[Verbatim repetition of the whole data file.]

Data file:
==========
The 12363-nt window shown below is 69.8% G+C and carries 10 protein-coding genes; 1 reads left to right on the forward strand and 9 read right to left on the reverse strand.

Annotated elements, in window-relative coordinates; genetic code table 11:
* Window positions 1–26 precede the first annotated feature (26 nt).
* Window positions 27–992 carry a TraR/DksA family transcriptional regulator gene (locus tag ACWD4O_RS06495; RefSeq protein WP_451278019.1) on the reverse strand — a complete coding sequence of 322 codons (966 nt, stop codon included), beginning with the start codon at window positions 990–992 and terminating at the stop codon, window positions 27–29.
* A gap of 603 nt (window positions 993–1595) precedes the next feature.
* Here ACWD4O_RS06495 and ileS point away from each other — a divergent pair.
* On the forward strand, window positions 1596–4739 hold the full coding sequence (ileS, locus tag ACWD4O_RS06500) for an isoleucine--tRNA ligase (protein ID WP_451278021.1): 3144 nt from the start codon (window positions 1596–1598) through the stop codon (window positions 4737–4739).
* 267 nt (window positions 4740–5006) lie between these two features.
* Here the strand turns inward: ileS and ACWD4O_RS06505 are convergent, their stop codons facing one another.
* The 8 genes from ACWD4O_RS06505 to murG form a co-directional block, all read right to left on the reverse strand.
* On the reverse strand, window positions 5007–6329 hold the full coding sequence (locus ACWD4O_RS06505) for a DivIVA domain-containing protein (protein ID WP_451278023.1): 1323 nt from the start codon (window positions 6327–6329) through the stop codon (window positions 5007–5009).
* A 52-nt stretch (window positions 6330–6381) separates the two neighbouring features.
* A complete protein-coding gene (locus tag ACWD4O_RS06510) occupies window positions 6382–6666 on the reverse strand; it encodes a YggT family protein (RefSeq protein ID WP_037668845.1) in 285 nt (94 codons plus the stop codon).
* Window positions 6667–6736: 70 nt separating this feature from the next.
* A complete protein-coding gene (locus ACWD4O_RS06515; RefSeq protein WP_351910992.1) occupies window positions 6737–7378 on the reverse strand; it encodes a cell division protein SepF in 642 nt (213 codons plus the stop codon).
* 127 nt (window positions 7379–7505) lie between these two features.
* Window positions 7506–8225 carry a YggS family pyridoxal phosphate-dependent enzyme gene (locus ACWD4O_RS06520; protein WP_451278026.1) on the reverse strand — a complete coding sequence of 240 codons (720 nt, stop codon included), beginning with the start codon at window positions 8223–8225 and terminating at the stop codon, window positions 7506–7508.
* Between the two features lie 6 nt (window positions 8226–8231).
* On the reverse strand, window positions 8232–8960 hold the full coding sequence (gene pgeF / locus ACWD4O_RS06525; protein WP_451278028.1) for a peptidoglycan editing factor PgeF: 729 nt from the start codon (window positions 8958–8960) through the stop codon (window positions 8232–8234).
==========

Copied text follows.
The 12363-nt window shown below is 69.8% G+C and carries 10 protein-coding genes; 1 reads left to right on the forward strand and 9 read right to left on the reverse strand.

Annotated elements, in window-relative coordinates; genetic code table 11:
* Window positions 1–26 precede the first annotated feature (26 nt).
* Window positions 27–992 carry a TraR/DksA family transcriptional regulator gene (locus tag ACWD4O_RS06495; RefSeq protein WP_451278019.1) on the reverse strand — a complete coding sequence of 322 codons (966 nt, stop codon included), beginning with the start codon at window positions 990–992 and terminating at the stop codon, window positions 27–29.
* A gap of 603 nt (window positions 993–1595) precedes the next feature.
* Here ACWD4O_RS06495 and ileS point away from each other — a divergent pair.
* On the forward strand, window positions 1596–4739 hold the full coding sequence (ileS, locus tag ACWD4O_RS06500) for an isoleucine--tRNA ligase (protein ID WP_451278021.1): 3144 nt from the start codon (window positions 1596–1598) through the stop codon (window positions 4737–4739).
* 267 nt (window positions 4740–5006) lie between these two features.
* Here the strand turns inward: ileS and ACWD4O_RS06505 are convergent, their stop codons facing one another.
* The 8 genes from ACWD4O_RS06505 to murG form a co-directional block, all read right to left on the reverse strand.
* On the reverse strand, window positions 5007–6329 hold the full coding sequence (locus ACWD4O_RS06505) for a DivIVA domain-containing protein (protein ID WP_451278023.1): 1323 nt from the start codon (window positions 6327–6329) through the stop codon (window positions 5007–5009).
* A 52-nt stretch (window positions 6330–6381) separates the two neighbouring features.
* A complete protein-coding gene (locus tag ACWD4O_RS06510) occupies window positions 6382–6666 on the reverse strand; it encodes a YggT family protein (RefSeq protein ID WP_037668845.1) in 285 nt (94 codons plus the stop codon).
* Window positions 6667–6736: 70 nt separating this feature from the next.
* A complete protein-coding gene (locus ACWD4O_RS06515; RefSeq protein WP_351910992.1) occupies window positions 6737–7378 on the reverse strand; it encodes a cell division protein SepF in 642 nt (213 codons plus the stop codon).
* 127 nt (window positions 7379–7505) lie between these two features.
* Window positions 7506–8225 carry a YggS family pyridoxal phosphate-dependent enzyme gene (locus ACWD4O_RS06520; protein WP_451278026.1) on the reverse strand — a complete coding sequence of 240 codons (720 nt, stop codon included), beginning with the start codon at window positions 8223–8225 and terminating at the stop codon, window positions 7506–7508.
* Between the two features lie 6 nt (window positions 8226–8231).
* On the reverse strand, window positions 8232–8960 hold the full coding sequence (gene pgeF / locus ACWD4O_RS06525; protein WP_451278028.1) for a peptidoglycan editing factor PgeF: 729 nt from the start codon (window positions 8958–8960) through the stop codon (window positions 8232–8234).